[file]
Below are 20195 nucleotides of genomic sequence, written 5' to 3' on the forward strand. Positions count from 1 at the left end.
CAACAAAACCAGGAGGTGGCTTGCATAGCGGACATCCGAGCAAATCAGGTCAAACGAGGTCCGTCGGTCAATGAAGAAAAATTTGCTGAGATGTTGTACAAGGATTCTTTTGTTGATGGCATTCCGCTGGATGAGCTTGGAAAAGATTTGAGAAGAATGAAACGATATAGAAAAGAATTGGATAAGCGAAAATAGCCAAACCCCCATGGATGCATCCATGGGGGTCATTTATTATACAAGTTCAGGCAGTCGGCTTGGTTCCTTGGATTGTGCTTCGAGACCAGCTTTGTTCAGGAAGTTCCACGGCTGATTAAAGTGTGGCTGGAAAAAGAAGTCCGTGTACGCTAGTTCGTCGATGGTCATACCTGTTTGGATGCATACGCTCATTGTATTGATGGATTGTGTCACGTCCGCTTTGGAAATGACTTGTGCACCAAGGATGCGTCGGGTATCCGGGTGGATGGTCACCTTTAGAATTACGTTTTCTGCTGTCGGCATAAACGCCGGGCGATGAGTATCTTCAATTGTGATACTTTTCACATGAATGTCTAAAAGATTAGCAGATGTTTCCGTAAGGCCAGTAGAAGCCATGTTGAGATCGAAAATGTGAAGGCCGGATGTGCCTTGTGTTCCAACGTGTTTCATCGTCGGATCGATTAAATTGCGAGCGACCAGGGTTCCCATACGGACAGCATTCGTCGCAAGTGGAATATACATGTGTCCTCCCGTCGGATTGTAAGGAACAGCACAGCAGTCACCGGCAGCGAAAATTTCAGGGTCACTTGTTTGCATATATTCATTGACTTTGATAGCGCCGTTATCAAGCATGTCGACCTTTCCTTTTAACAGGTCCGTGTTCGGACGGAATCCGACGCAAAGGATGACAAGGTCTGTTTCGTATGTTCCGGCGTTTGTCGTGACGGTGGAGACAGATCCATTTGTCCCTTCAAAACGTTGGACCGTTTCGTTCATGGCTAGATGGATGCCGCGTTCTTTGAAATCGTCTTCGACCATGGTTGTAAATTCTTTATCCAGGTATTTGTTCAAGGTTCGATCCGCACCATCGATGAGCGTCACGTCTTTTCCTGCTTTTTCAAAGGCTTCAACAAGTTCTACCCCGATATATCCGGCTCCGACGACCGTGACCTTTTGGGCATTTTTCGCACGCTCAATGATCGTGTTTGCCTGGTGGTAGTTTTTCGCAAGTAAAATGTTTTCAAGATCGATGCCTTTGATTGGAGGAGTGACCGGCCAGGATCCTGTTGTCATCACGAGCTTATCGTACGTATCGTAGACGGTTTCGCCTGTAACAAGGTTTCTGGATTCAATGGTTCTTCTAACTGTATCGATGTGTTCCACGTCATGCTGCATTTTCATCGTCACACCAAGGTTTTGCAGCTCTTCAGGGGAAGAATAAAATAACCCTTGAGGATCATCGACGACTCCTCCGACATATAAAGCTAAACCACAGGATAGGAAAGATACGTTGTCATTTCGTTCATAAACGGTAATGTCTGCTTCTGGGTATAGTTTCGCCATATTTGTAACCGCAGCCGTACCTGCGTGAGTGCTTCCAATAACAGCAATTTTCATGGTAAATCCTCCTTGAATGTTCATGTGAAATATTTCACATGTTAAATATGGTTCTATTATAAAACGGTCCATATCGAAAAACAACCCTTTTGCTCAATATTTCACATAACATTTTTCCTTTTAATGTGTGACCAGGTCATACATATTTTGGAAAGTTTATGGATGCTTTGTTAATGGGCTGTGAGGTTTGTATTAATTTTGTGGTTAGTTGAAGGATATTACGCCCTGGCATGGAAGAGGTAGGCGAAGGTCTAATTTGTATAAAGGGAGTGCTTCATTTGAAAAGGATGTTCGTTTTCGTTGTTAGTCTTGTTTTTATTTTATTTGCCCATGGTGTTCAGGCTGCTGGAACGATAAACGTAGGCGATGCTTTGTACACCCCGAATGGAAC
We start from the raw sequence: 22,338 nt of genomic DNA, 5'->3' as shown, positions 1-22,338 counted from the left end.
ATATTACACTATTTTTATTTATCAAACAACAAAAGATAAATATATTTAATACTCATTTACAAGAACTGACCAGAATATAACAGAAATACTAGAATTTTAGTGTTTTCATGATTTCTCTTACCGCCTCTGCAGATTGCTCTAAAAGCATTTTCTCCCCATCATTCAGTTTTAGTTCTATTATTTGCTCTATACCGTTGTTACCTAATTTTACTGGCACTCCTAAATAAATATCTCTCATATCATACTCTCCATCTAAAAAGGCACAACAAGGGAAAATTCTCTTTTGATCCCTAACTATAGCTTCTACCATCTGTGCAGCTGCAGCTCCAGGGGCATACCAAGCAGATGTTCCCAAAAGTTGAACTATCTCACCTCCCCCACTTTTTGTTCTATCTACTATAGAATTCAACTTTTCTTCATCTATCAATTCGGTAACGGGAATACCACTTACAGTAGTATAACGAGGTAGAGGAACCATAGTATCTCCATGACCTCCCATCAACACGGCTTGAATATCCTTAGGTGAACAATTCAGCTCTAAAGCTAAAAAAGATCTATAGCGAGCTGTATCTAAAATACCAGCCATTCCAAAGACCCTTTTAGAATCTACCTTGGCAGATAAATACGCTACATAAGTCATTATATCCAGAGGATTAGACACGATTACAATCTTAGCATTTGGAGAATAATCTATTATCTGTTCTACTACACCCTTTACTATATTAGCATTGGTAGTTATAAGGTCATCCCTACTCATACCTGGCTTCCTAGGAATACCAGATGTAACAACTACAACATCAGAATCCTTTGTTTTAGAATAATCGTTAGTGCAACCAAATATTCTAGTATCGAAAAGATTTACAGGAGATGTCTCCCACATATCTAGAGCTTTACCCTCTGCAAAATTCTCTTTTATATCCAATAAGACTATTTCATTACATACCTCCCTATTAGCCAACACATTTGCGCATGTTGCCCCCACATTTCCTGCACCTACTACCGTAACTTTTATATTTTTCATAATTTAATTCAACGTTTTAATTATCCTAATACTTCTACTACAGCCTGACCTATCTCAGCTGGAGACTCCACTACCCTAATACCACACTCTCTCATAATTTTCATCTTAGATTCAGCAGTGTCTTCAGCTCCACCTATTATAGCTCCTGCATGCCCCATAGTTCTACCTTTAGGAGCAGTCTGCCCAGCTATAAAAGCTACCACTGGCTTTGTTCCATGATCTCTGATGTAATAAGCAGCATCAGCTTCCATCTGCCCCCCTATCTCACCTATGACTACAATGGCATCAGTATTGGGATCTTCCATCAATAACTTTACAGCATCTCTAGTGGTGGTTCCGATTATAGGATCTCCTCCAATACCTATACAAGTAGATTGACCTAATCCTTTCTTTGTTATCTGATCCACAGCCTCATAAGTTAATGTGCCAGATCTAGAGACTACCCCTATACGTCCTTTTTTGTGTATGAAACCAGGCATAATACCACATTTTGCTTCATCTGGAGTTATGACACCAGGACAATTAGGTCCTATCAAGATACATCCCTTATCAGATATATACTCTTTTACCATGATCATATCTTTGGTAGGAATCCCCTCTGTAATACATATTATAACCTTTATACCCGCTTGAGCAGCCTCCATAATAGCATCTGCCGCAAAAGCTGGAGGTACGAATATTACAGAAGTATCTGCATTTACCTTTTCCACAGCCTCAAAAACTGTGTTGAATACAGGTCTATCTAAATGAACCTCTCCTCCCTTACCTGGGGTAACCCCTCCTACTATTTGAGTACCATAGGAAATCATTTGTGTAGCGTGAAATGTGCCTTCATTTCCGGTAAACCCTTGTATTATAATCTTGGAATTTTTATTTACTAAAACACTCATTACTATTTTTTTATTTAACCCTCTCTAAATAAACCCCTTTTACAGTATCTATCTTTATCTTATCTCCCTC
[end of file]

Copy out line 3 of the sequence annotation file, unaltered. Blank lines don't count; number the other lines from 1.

We start from the raw sequence: 22,338 nt of genomic DNA, 5'->3' as shown, positions 1-22,338 counted from the left end.